I am reading a book on expository preaching and it called for identifying the independent and dependent clauses in epistolary passages to make an outline. I have to find some way to do that. 

The Lexham Discourse Bible (8 vols.) uses indentation to show independent and dependent clauses.

Left most "Sentence" by Philippians 2:5 is the independent clause. Indented Sentence, Elaboration, Principle, Sub-Point, and Bullet are the dependent clauses. Visually outline appears in left margin. Logos Now and Verbum Now include Discourse Greek and Discourse Hebrew datasets, which can be used in any Bible with appropriate tagging: e.g. Reverse Interlinears.

The Discourse features (Greek) Propositions shows clause analysis in left margin:

For screen shot, unchecked all other discourse markings and footnote indicators so Discourse proposition outline of Philippians 2:5-11 is easier to see.

Greek discourse analysis includes word placed with emphasis in bold and circumstantial (background) words in grey:

Philippians 2:6 includes background information with words placed for emphasis. Greek spelling shows grammatical usage so words can be moved for emphasis. Screen shows Discourse features (Greek):

  • Propositions
  • Main Focus Clause
  • Emphasis (Main Clause-Other)
  • Emphasis (Subordinate Clause)
  • Nominative Circumstantial Frame
  • Genitive Circumstantial Frame
  • Dative Circumstantial Frame

Logos Pro videos => https://www.logos.com/logos-pro include Discourse Datasets and Visual Filters

Syntax graphs also show independent and dependent clauses with indentation:

Different syntax graphs reflect human scholar disagreement about sentence boundaries, which includes independent and dependent clauses.

Another way for working with clauses is a Sentence Diagram document.

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Keep Smiling 4 Jesus :) | Forum Activity | Replied: Sat, Jan 7 2017 11:41 AM

Rafe Andersen:
I am reading a book on expository preaching and it called for identifying the independent and dependent clauses in epistolary passages to make an outline. I have to find some way to do that. 

Propositional Outline also indents dependent clauses:

Logos Pro => https://www.logos.com/logos-pro includes video about New Testament Propositional Outlines => https://www.logos.com/logos-pro/new-testament-propositional-outlines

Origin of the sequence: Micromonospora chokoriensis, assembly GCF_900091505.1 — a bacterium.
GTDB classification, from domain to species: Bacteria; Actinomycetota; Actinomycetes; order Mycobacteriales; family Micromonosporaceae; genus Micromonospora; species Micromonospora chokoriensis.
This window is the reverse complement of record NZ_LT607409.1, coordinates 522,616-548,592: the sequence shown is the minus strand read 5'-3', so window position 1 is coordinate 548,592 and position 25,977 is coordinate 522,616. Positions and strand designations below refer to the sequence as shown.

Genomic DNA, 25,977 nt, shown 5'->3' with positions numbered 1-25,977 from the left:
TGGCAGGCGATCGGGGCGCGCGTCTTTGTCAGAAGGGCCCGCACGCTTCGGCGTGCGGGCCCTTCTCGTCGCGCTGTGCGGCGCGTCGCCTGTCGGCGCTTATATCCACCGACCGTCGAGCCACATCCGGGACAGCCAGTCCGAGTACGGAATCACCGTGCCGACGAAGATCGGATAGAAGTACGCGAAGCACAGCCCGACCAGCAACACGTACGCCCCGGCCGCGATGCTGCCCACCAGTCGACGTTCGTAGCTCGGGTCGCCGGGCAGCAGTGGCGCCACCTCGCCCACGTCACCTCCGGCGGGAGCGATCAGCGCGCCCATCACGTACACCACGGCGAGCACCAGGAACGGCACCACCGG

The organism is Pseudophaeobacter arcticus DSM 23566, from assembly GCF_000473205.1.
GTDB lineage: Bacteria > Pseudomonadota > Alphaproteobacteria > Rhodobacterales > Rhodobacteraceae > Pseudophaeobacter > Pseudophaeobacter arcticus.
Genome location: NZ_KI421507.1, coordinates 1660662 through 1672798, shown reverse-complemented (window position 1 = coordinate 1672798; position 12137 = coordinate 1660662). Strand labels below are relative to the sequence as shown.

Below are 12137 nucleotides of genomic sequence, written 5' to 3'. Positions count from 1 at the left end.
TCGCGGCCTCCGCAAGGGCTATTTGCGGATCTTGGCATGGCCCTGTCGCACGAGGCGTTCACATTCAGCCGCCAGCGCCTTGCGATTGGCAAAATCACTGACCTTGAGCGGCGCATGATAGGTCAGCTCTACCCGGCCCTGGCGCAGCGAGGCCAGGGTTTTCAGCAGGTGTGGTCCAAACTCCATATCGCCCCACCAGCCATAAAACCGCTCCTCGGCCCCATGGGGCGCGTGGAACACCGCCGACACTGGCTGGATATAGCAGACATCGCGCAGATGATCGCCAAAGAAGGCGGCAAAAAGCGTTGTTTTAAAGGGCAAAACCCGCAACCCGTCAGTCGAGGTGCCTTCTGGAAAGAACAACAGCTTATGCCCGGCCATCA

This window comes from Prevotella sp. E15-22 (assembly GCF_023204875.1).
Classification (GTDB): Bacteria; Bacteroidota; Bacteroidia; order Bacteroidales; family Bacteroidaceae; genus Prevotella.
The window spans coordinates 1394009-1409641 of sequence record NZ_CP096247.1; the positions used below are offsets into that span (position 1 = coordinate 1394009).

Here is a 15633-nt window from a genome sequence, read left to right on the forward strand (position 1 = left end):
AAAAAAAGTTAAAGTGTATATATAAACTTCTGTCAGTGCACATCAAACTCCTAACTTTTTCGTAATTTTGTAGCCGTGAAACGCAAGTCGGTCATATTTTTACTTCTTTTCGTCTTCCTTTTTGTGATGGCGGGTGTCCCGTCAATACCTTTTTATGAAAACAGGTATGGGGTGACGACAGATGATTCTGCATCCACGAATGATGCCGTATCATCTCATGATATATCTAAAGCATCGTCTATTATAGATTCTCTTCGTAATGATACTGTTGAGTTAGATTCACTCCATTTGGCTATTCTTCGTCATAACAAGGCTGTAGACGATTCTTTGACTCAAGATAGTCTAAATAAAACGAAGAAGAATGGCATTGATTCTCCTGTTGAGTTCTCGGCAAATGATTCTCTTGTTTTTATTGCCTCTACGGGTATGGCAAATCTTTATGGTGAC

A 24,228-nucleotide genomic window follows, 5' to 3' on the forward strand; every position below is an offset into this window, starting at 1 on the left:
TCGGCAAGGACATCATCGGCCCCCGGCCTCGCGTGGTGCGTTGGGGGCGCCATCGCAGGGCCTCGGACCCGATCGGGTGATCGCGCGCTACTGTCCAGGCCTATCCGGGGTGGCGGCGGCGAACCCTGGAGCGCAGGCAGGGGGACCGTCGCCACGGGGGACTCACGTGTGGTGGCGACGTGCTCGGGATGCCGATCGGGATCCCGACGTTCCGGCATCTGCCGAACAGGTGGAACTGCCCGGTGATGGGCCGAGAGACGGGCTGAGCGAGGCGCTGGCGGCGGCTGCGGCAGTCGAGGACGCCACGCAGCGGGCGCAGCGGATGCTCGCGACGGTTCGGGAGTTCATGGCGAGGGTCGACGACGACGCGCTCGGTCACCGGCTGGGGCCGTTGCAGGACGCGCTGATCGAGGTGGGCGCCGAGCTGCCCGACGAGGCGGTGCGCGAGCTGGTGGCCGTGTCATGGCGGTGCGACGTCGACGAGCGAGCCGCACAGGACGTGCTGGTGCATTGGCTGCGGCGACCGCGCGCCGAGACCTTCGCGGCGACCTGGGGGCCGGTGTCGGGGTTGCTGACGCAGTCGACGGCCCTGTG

New Testament Propositional Bible Outlines Dataset is included in Full Feature Sets, Now membership, Cloud subscription, ...

Can combine New Testament Propositional Bible Outline with Discourse features (Greek) for emphasis and background

Discourse features (Greek) has six items checked:

  • Main Focus Clause
  • Emphasis (Main Clause-Other)
  • Emphasis (Subordinate Clause)
  • Nominative Circumstantial Frame
  • Genitive Circumstantial Frame
  • Dative Circumstantial Frame

Rafe Andersen:
Being that I have no idea how to use them, all 4 that I have are no use to me.

Personally use Syntax Graphs for Syntax Searching, which can be a bit challenging. Logos wiki has => A Strategy for Syntax Search and Setting up a Syntax Search

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Adam Borries (Faithlife) | Forum Activity | Replied: Mon, Jan 9 2017 9:12 AM

MJ. Smith:

I've sent a message to Logos Pro to see if they are interested in doing some training in this area. [Clause Visualizations] aren't hard to learn to use.

Thanks for alerting us of this, MJ. 

Rafe, we don't have any training specifically on how to read Clause Visualizations, but we recently released a series of tutorials on Syntax Search, of which video #3 addresses the use of Clause Visualization resources. (Scroll to the bottom of that page to see all the videos.) 

I agree with others above, that OpenText.org Clauses will be the easiest to understand for this task if you are new to syntactic analysis. 

Since you are tasked with making an outline, you might also use a Sentence Diagram document in Logos. This video, taken from our new 30-day Challenge series, shows you an example: https://logos.wistia.com/medias/1j1tm44dpp

I hope that helps. 

Adam Borries | Product Manager, Logos desktop application